Massive gene losses in Asian cultivated rice unveiled by comparative genome analysis
Division of Genome and Biodiversity Research, National Institute of Agrobiological Sciences, 2-1-2 Kannondai, Tsukuba, Ibaraki 305-8602, Japan
BMC Genomics 2010, 11:121 doi:10.1186/1471-2164-11-121Published: 19 February 2010
Rice is one of the most important food crops in the world. With increasing world demand for food crops, there is an urgent need to develop new cultivars that have enhanced performance with regard to yield, disease resistance, and so on. Wild rice is expected to provide useful genetic resources that could improve the present cultivated species. However, the quantity and quality of these unexplored resources remain unclear. Recent accumulation of the genomic information of both cultivated and wild rice species allows for their comparison at the molecular level. Here, we compared the genome sequence of Oryza sativa ssp. japonica with sets of bacterial artificial chromosome end sequences (BESs) from two wild rice species, O. rufipogon and O. nivara, and an African rice species, O. glaberrima.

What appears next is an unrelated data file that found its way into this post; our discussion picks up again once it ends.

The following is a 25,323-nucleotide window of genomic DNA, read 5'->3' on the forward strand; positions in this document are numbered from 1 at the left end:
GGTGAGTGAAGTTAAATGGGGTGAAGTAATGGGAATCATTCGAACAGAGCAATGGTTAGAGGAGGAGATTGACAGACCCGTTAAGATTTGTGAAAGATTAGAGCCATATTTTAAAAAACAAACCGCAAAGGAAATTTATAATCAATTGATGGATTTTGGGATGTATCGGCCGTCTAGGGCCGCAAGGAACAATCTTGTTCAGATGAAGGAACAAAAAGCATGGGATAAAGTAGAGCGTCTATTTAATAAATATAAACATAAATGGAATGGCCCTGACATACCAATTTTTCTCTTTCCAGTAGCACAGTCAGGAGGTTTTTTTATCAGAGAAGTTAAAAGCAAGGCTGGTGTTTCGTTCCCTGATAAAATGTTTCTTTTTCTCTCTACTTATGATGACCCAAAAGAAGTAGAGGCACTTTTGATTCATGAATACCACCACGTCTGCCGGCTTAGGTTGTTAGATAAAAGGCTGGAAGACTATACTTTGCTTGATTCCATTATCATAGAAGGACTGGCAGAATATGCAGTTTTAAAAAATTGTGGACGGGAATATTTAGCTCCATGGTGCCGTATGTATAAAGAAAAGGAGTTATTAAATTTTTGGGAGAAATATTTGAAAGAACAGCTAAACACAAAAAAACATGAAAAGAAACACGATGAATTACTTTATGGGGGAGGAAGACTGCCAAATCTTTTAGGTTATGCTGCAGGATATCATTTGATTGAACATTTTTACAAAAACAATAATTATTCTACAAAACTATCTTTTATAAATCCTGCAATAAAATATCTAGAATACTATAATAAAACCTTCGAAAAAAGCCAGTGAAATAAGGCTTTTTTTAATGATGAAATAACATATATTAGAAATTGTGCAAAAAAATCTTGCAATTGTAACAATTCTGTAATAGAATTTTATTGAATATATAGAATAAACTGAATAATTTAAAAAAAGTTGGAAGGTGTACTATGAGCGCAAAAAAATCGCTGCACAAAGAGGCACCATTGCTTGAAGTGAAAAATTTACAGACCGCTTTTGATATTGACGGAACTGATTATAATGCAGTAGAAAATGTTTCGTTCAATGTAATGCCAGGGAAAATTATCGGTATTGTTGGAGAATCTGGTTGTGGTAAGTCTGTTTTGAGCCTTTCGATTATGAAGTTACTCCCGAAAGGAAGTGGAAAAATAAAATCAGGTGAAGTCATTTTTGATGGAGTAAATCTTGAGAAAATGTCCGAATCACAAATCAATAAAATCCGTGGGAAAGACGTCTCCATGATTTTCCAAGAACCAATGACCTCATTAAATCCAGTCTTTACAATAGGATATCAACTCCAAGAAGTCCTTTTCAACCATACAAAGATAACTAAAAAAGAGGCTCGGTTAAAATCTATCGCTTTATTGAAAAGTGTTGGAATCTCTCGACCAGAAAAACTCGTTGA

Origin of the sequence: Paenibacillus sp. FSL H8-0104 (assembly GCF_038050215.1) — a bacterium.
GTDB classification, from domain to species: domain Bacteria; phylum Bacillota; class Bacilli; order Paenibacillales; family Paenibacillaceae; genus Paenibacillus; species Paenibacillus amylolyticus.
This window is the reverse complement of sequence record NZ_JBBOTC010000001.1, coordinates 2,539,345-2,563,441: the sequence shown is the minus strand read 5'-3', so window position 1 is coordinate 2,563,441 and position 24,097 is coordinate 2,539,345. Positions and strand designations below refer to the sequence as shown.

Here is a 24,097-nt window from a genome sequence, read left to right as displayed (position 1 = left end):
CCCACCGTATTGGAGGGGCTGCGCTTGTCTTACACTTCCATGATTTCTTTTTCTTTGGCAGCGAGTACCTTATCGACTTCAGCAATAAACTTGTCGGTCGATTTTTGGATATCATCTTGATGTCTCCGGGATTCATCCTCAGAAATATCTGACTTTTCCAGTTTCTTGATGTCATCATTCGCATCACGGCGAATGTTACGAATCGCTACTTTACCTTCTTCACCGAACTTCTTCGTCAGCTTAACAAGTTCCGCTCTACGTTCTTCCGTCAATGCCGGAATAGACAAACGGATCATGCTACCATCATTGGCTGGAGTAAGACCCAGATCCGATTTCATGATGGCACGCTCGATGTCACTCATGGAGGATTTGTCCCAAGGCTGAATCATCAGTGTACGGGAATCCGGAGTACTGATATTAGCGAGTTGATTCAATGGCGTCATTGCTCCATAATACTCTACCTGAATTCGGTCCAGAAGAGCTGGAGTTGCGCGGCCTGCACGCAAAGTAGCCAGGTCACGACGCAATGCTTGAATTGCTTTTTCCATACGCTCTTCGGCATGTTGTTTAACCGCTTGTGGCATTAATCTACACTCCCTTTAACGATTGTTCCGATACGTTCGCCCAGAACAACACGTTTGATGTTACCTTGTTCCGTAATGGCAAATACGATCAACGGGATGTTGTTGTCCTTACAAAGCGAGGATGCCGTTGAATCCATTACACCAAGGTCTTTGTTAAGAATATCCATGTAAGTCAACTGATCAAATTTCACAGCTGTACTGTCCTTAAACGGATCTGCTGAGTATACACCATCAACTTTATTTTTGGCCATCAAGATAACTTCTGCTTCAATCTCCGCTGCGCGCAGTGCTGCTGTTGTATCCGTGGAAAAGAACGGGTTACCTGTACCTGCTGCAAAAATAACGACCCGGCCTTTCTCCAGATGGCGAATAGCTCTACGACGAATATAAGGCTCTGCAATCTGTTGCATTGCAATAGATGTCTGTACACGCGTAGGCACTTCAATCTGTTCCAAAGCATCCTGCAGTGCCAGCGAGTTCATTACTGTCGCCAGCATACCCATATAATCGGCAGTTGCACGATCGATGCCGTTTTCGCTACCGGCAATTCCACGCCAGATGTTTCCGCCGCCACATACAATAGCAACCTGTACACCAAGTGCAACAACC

We found that about four to five percent of the BESs of the two wild rice species and about seven percent of the African rice could not be mapped to the japonica genome, suggesting that a substantial number of genes have been lost in the japonica rice lineage; however, their close relatives still possess their counterpart genes. We estimated that during evolution, O. sativa has lost at least one thousand genes that are still preserved in the genomes of the other species. In addition, our BLASTX searches against the non-redundant protein sequence database showed that disease resistance-related proteins were significantly overrepresented in the close relative-specific genomic portions. In total, 235 unmapped BESs of the three relatives matched 83 non-redundant proteins that contained a disease resistance protein domain, most of which corresponded to an NBS-LRR domain.
We found that the O. sativa lineage appears to have recently experienced massive gene losses following divergence from its wild ancestor. Our results imply that the domestication process accelerated large-scale genomic deletions in the lineage of Asian cultivated rice and that the close relatives of cultivated rice have the potential to restore the lost traits.